Signs of Prostate Cancer

Written by Katelyn Schwanke (last updated September 5, 2008)

Prostate cancer is found in the prostate where seminal fluid for protecting sperm is found. Although prostate cancer is least common in Asian countries and Europe, rates of prostate cancer are most common in the United States. Understanding risk, symptoms and treatment are important for your health.

Risk factors for prostate cancer include age, family history, ethnicity, hormone levels and previous surgeries. If you are fifty or older, your risk of prostate cancer is increased and will continue to rise substantially as you age. If prostate cancer is in your family history, your risk is also increased. High levels of testosterone increase your risk because this hormone naturally increases the size of the prostate; excess amounts of testosterone could create damaged cellular growth. Your ethnicity may also be a risk factor if you are African American. The last major risk factor is if you have had a vasectomy (surgery to become infertile). If you identify with any of these risk factors you should be regularly screened by your doctor.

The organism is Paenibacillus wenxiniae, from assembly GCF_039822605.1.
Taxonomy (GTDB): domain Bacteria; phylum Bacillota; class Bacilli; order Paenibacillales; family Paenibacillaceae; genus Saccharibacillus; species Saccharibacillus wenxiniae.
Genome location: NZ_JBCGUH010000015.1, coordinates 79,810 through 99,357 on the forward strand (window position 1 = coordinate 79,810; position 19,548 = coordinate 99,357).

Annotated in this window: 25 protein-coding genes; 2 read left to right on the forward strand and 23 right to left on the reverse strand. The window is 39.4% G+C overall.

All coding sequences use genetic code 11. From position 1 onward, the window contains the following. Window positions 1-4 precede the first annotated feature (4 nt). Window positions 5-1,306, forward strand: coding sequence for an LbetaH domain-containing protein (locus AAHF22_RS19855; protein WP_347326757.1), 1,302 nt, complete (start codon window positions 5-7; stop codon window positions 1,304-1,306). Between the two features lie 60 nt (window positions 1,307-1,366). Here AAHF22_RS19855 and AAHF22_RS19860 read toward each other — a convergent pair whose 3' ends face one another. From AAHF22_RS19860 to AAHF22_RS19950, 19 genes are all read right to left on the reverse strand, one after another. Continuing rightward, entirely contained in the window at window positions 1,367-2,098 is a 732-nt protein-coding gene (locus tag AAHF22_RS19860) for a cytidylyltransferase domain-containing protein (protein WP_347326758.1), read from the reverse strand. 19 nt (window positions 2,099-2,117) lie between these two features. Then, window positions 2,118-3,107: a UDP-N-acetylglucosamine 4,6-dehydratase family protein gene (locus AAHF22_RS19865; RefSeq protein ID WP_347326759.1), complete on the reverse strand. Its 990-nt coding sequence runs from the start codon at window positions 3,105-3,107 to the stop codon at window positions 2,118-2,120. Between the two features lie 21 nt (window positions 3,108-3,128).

Obvious symptoms of prostate cancer do not appear until late stages of the cancer's development so it is important for you to be able to identify slight changes that might indicate cancer. If the cancer is just in the prostate you will find it painful to urinate, you will urinate more frequently and potentially have blood in the urine. Sexual function is also affected; prostate cancer can make erections painful. If the cancer has spread to other tissues in your body you will notice bone pain, an inability to control urination and leg weakness.

If your doctor does not catch prostate cancer through regular screenings he will do a biopsy (taking a tissue sample from the prostate) and potentially an x-ray to determine if the cancer has spread. Surgery, hormone therapy (reducing levels of the male hormone testosterone) and radiation will aid you in recovery.

Author Bio

Katelyn Schwanke


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